Cyber-bullying knows no boundaries and anyone can be affected. Olympic gymnast Beth Tweddle, former footballer Stan Collymore , and now Kevin Healey, a 39 year old Autistic man were all subjected to abusive and offensive messages and behavior on Twitter. Kevin Healey talked to Sky News to address incidents on Twitter and discussed his global campaign to change laws in theUK and the USA to stop this growing problem.
With nearly 120,000 Twitter followers, the 39-year-old fromNewcastlebelieves he was subjected to such abuse because of his autism. At the mercy of individuals copying his Twitter account, Kevin was impersonated him, and inappropriate tweets were sent out in his name.
“I socialize online and speak to my friends because I can’t really go out. My whole social life is online. So it really affects me when people troll me and say really vile things,” says Kevin.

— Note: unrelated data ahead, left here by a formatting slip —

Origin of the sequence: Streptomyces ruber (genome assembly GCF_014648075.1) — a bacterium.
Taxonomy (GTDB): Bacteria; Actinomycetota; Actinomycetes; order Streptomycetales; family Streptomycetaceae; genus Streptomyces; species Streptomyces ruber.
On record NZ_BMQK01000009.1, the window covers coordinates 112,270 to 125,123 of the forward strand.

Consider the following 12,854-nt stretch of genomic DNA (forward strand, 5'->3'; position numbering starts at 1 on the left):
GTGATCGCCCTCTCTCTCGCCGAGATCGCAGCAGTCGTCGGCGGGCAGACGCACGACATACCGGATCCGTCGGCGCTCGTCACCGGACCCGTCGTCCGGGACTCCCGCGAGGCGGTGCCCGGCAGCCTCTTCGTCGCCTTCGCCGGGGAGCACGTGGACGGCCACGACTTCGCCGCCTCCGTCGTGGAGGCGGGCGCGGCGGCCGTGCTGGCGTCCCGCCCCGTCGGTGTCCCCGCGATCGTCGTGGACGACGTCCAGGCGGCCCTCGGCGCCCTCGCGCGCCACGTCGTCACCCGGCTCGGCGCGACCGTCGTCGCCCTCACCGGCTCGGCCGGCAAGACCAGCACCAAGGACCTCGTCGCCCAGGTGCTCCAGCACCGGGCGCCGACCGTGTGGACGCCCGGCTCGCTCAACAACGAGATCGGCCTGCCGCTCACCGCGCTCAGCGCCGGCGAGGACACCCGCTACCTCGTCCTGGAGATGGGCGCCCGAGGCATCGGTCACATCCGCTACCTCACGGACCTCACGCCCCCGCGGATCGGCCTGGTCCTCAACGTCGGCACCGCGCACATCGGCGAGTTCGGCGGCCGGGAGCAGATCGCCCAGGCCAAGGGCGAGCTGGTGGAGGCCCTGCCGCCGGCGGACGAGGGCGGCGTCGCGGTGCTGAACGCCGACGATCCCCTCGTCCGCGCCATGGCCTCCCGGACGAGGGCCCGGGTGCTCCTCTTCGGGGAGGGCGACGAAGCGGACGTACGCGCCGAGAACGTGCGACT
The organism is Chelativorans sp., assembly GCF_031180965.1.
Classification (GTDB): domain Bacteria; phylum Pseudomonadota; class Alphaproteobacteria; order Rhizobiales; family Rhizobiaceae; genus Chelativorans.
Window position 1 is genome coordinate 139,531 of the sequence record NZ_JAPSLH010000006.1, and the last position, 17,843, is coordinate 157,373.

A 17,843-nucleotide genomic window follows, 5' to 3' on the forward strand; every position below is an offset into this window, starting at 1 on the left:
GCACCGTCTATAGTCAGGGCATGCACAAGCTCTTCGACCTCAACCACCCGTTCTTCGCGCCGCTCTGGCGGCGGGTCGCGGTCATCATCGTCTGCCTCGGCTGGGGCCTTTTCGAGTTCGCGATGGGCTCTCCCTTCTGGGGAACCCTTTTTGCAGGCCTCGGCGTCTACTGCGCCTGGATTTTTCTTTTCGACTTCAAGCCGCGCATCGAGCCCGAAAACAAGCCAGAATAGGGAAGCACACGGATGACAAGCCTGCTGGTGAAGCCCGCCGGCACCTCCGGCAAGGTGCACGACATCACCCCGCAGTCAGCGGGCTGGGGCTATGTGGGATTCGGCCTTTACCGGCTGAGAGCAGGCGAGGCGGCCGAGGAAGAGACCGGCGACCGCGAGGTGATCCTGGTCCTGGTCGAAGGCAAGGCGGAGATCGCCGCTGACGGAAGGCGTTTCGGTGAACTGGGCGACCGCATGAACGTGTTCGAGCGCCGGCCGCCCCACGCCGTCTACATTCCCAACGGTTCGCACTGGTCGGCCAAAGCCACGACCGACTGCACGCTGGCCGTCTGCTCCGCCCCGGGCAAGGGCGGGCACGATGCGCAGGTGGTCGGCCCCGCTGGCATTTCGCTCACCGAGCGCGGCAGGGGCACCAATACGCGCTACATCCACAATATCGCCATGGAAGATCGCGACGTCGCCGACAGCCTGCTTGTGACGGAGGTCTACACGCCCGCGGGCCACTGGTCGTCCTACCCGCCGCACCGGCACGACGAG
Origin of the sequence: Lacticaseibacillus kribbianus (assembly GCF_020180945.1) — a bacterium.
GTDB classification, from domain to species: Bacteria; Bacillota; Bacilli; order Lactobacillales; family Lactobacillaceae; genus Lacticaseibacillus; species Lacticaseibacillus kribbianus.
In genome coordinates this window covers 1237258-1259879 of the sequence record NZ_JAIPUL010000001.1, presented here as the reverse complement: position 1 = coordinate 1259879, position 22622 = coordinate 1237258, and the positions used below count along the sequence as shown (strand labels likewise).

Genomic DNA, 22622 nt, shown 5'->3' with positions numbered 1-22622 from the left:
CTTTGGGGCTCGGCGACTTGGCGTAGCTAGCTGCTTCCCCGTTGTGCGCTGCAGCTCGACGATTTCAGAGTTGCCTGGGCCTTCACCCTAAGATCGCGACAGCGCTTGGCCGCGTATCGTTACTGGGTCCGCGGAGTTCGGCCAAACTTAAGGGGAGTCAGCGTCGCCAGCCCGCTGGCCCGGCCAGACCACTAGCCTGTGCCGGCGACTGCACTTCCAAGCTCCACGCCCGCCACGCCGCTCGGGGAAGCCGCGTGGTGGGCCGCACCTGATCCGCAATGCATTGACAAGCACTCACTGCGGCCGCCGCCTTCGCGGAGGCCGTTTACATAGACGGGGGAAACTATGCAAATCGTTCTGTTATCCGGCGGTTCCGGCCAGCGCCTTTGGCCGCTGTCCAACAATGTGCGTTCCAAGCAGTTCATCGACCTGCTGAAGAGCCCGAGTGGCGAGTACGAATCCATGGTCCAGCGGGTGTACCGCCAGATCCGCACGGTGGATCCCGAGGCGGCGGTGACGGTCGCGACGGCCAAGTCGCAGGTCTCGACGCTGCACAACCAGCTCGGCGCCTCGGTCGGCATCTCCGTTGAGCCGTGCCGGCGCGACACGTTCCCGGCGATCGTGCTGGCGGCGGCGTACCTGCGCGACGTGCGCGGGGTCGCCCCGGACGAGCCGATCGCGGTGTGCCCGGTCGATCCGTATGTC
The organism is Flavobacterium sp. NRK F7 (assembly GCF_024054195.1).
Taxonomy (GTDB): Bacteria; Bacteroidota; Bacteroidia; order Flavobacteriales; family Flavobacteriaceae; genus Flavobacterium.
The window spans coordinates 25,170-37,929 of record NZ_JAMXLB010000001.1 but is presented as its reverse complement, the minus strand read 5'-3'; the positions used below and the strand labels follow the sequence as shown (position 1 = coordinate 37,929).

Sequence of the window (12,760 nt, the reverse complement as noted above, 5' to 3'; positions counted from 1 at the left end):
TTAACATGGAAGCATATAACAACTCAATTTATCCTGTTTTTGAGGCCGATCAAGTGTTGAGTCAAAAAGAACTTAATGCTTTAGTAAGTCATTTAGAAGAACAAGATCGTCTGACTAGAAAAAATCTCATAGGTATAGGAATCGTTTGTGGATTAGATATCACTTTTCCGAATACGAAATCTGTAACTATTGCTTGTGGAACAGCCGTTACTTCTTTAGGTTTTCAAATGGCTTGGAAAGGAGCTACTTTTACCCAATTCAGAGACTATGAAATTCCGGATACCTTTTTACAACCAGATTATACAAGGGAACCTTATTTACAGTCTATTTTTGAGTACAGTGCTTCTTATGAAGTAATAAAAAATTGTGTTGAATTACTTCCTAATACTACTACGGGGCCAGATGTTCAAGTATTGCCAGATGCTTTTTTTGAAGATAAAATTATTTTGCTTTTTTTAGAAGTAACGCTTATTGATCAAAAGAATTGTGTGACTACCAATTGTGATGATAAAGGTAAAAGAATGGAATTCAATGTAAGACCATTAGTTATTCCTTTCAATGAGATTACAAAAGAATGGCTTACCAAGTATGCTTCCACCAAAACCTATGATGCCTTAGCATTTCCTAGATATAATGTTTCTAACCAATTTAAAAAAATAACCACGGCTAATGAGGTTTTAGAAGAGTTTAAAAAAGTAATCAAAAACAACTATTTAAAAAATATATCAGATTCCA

“People who are bullied online sometimes don’t know how to cope and think about taking their lives. The difference with an autistic person is they’d take things much more literally, so if they wanted to commit suicide then they’d just do it.
“People know that they can go online and troll people and say what they want because they will get away with it.
“If someone was found to be acting in a way that could cause physical or mental harm to another person through cyber-bullying, trolling, stalking or harassment, they could be charged and prosecuted. The law as it stands doesn’t protect people from bullies.”
Kevin’s global campaign aims to stop victims suffering cyber-bullying and change the laws in both theUnited Kingdom and United States.
For more information about Autism Awareness, please visit http://www.icare4autism.org/news/category/autism-awareness/